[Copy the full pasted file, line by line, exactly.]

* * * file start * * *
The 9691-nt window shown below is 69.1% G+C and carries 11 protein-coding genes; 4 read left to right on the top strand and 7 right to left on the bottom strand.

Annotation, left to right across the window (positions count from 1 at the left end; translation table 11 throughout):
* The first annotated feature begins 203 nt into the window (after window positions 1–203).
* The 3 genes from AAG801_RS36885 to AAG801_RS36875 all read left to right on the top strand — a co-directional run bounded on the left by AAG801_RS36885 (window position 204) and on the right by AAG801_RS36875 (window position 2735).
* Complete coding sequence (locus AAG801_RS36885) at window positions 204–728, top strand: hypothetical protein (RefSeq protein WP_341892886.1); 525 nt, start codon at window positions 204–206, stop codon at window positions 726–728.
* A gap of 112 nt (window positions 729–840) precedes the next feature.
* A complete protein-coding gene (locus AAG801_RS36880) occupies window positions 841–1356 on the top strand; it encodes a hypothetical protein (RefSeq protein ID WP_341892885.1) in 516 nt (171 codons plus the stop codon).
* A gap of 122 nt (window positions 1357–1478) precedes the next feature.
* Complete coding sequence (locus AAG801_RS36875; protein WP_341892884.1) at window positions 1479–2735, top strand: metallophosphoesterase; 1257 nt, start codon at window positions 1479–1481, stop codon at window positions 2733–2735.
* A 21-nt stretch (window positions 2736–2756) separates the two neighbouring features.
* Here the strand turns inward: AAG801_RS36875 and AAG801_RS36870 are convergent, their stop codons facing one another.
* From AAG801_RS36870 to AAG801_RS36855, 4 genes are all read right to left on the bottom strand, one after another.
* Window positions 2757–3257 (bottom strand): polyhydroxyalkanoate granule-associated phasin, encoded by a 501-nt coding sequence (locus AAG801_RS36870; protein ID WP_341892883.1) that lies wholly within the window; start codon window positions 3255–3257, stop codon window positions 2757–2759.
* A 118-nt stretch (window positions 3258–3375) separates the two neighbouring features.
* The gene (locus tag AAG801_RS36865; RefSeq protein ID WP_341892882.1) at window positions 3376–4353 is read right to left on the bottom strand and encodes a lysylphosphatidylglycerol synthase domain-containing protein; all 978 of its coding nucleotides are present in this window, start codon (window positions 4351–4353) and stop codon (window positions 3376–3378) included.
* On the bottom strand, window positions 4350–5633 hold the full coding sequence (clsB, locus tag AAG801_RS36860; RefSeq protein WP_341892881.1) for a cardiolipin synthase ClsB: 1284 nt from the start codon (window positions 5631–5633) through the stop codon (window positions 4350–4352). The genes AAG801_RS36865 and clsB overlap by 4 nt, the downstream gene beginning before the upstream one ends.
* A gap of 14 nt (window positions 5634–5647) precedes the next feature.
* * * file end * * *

The 9691-nt window shown below is 69.1% G+C and carries 11 protein-coding genes; 4 read left to right on the top strand and 7 right to left on the bottom strand.

Annotation, left to right across the window (positions count from 1 at the left end; translation table 11 throughout):
* The first annotated feature begins 203 nt into the window (after window positions 1–203).
* The 3 genes from AAG801_RS36885 to AAG801_RS36875 all read left to right on the top strand — a co-directional run bounded on the left by AAG801_RS36885 (window position 204) and on the right by AAG801_RS36875 (window position 2735).
* Complete coding sequence (locus AAG801_RS36885) at window positions 204–728, top strand: hypothetical protein (RefSeq protein WP_341892886.1); 525 nt, start codon at window positions 204–206, stop codon at window positions 726–728.
* A gap of 112 nt (window positions 729–840) precedes the next feature.
* A complete protein-coding gene (locus AAG801_RS36880) occupies window positions 841–1356 on the top strand; it encodes a hypothetical protein (RefSeq protein ID WP_341892885.1) in 516 nt (171 codons plus the stop codon).
* A gap of 122 nt (window positions 1357–1478) precedes the next feature.
* Complete coding sequence (locus AAG801_RS36875; protein WP_341892884.1) at window positions 1479–2735, top strand: metallophosphoesterase; 1257 nt, start codon at window positions 1479–1481, stop codon at window positions 2733–2735.
* A 21-nt stretch (window positions 2736–2756) separates the two neighbouring features.
* Here the strand turns inward: AAG801_RS36875 and AAG801_RS36870 are convergent, their stop codons facing one another.
* From AAG801_RS36870 to AAG801_RS36855, 4 genes are all read right to left on the bottom strand, one after another.
* Window positions 2757–3257 (bottom strand): polyhydroxyalkanoate granule-associated phasin, encoded by a 501-nt coding sequence (locus AAG801_RS36870; protein ID WP_341892883.1) that lies wholly within the window; start codon window positions 3255–3257, stop codon window positions 2757–2759.
* A 118-nt stretch (window positions 3258–3375) separates the two neighbouring features.
* The gene (locus tag AAG801_RS36865; RefSeq protein ID WP_341892882.1) at window positions 3376–4353 is read right to left on the bottom strand and encodes a lysylphosphatidylglycerol synthase domain-containing protein; all 978 of its coding nucleotides are present in this window, start codon (window positions 4351–4353) and stop codon (window positions 3376–3378) included.
* On the bottom strand, window positions 4350–5633 hold the full coding sequence (clsB, locus tag AAG801_RS36860; RefSeq protein WP_341892881.1) for a cardiolipin synthase ClsB: 1284 nt from the start codon (window positions 5631–5633) through the stop codon (window positions 4350–4352). The genes AAG801_RS36865 and clsB overlap by 4 nt, the downstream gene beginning before the upstream one ends.
* A gap of 14 nt (window positions 5634–5647) precedes the next feature.